Having programs embedded in Web pages that can run on any platform is an excellent idea. But in order to get this power, users take a great deal of risk.
A Web surfer can click over to a Web page with an embedded applet that immediately and automatically begins executing. Often, the user doesn't even know this is happening. This situation might not be so bad if the Java environment being used were 100-percent secure. However, to make Java really secure would require making it completely impotent.8
There is a price that must be paid for the power of executable content. This price is very similar to the price that must be paid in order to connect to the Internet in the first place. (In fact, if you decide Java security risks are too much to bear, you should ask yourself what you are doing connected to the Internet at all!) The bill is payable in terms of risk and exposure to attack. The question is, how much risk are you willing to take? How critical is the information on your machine? Our goal in writing this book is to arm the reader with the data that are needed to make an informed, intelligent decision about Java, both as a system for mobile code and as a development platform.
How often do you download executable code from various unknown sites on the Net? Do you think about where the code is coming from and who wrote it? Do you know what it will do before you run it?
Even if you are particularly cautious about downloading binaries from the Net, the answers to the questions raised will undoubtedly soon change. Applets are cropping up everywhere. At the moment, surfing the Web with a Java-enabled browser is tantamount to downloading and running arbitrary binaries, albeit with some level of security provided by Java. Deciding whether this is a good idea is an important decision that is as personal as a financial investment strategy.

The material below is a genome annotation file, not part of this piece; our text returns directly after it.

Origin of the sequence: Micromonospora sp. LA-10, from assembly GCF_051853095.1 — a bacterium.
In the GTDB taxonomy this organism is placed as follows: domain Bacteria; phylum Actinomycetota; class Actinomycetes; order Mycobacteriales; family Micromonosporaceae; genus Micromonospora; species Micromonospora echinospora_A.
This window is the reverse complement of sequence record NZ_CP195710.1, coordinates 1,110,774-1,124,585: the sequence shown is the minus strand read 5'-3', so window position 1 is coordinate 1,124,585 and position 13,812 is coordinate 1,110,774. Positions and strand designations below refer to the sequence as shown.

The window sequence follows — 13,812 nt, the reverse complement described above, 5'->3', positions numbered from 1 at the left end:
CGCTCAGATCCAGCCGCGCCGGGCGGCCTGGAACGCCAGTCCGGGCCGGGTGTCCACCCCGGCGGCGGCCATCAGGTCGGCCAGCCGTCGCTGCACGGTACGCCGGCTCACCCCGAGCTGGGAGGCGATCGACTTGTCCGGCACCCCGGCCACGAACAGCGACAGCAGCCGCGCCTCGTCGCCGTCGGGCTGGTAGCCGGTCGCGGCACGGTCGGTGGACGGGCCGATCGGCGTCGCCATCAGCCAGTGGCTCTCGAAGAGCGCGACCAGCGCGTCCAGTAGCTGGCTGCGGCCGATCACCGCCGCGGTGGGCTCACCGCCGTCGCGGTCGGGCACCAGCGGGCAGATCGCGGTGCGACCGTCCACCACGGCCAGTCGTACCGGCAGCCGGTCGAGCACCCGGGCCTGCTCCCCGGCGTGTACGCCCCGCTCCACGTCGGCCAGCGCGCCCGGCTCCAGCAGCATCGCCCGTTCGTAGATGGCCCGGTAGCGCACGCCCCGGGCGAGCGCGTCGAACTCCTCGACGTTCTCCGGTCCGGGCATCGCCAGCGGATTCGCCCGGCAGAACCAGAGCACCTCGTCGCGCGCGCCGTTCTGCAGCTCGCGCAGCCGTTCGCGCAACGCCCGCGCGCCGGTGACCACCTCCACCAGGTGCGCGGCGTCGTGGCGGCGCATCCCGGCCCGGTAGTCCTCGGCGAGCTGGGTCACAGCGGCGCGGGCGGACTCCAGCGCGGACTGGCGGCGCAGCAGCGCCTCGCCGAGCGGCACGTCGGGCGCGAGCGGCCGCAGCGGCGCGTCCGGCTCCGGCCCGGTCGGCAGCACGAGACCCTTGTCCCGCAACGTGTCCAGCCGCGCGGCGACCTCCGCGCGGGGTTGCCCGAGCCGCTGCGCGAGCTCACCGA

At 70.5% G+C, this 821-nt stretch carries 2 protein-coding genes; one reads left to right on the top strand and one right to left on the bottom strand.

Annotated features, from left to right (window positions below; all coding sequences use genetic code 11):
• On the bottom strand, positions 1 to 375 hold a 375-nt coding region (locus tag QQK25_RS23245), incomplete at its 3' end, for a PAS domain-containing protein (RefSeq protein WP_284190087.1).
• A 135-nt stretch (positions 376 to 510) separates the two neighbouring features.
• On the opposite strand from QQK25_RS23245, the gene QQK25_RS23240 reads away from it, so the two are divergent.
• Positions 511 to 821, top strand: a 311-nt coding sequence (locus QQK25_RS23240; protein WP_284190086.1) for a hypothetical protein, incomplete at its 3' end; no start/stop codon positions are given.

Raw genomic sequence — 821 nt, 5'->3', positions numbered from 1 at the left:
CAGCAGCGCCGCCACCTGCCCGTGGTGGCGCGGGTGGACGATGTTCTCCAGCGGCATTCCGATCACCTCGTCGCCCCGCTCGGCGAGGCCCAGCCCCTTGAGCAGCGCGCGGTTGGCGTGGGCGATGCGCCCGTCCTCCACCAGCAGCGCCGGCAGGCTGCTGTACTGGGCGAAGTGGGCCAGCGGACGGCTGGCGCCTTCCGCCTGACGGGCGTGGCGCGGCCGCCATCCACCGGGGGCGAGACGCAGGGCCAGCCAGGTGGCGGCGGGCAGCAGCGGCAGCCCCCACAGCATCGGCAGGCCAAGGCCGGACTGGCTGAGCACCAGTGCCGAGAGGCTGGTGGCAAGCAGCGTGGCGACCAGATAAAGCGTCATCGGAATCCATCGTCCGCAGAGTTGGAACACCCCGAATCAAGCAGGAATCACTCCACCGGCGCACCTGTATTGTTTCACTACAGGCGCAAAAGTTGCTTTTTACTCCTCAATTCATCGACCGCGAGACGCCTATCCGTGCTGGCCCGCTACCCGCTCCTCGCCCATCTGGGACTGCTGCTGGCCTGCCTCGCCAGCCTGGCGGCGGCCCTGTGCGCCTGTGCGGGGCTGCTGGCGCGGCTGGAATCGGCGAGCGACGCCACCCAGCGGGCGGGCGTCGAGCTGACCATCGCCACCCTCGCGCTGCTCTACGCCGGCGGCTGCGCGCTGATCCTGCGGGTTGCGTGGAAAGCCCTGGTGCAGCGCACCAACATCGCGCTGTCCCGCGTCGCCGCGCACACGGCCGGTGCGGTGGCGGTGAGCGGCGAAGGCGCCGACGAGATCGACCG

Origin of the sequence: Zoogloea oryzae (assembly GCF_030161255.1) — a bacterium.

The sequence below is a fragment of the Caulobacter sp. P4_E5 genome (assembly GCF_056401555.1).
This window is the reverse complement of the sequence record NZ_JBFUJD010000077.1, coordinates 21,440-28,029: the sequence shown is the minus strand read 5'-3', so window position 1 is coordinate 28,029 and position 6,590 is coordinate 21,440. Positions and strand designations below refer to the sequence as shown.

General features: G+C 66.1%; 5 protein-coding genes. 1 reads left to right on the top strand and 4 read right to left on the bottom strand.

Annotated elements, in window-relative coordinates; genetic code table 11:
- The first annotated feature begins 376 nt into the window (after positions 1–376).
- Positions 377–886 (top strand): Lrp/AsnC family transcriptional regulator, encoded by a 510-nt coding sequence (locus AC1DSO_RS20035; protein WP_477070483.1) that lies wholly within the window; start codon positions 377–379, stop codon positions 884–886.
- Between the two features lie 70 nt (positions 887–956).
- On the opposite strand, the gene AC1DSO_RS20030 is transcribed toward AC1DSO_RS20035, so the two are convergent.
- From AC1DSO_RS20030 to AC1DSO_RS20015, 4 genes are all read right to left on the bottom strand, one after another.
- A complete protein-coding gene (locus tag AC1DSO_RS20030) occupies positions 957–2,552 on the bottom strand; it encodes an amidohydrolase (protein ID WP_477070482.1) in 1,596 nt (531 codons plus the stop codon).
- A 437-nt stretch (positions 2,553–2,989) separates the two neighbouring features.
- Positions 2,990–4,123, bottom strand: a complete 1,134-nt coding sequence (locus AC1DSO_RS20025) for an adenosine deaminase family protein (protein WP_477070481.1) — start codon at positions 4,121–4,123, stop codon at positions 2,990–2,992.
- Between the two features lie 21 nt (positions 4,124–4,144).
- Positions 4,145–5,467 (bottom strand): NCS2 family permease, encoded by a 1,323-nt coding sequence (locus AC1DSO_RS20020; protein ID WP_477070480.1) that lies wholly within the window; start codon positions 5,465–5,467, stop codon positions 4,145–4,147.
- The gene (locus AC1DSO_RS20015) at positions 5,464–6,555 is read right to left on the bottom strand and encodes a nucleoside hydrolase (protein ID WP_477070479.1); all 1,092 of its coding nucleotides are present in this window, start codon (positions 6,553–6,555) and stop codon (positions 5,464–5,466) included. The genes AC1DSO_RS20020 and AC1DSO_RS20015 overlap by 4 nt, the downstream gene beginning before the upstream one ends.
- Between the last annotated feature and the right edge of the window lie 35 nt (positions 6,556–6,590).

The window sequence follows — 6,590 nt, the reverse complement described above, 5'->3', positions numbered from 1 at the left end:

It is worth repeating that there is no such thing as perfect security. This is true for any system on the Internet, not just systems using Java. Someone will always be probing Java security, trying to find new ways around or through the existing system. In the real world, all you can expect is reasonable security. The solution to this conundrum is finding an acceptable tradeoff between functionality and security.
The Internet can be a dangerous playground. Java offers an intriguing approach to the problem of security by neither ignoring it entirely (as most languages do) nor being completely paralyzed by it. Deciding what level of risk to incur is really a matter of weighing the potential costs of using Java against the clear benefits of using Java. Making an informed and intelligent decision requires understanding both aspects of the situation. Business people are always weighing costs and benefits when making complicated decisions. The same sort of careful consideration that goes into forming a business plan should also go into the formulation of a Java use policy.
The Java hype machine has been exceptionally good at broadcasting the benefits of Java. It has been successful largely because Java really does have vast potential. On the other hand, the advertising has been slightly less straightforward about the risks. (To this day we hear claims that Java is 100-percent secure, or that there is no need to worry about Java security.) This may be because the risks are complicated and sometimes difficult to understand. Computer security is a new field to many users, and few people are aware of all the issues. As Java applets become ubiquitous, it behooves us to become more aware of security issues. Ignorance is not bliss.
Copyright ©1999 Gary McGraw and Edward Felten.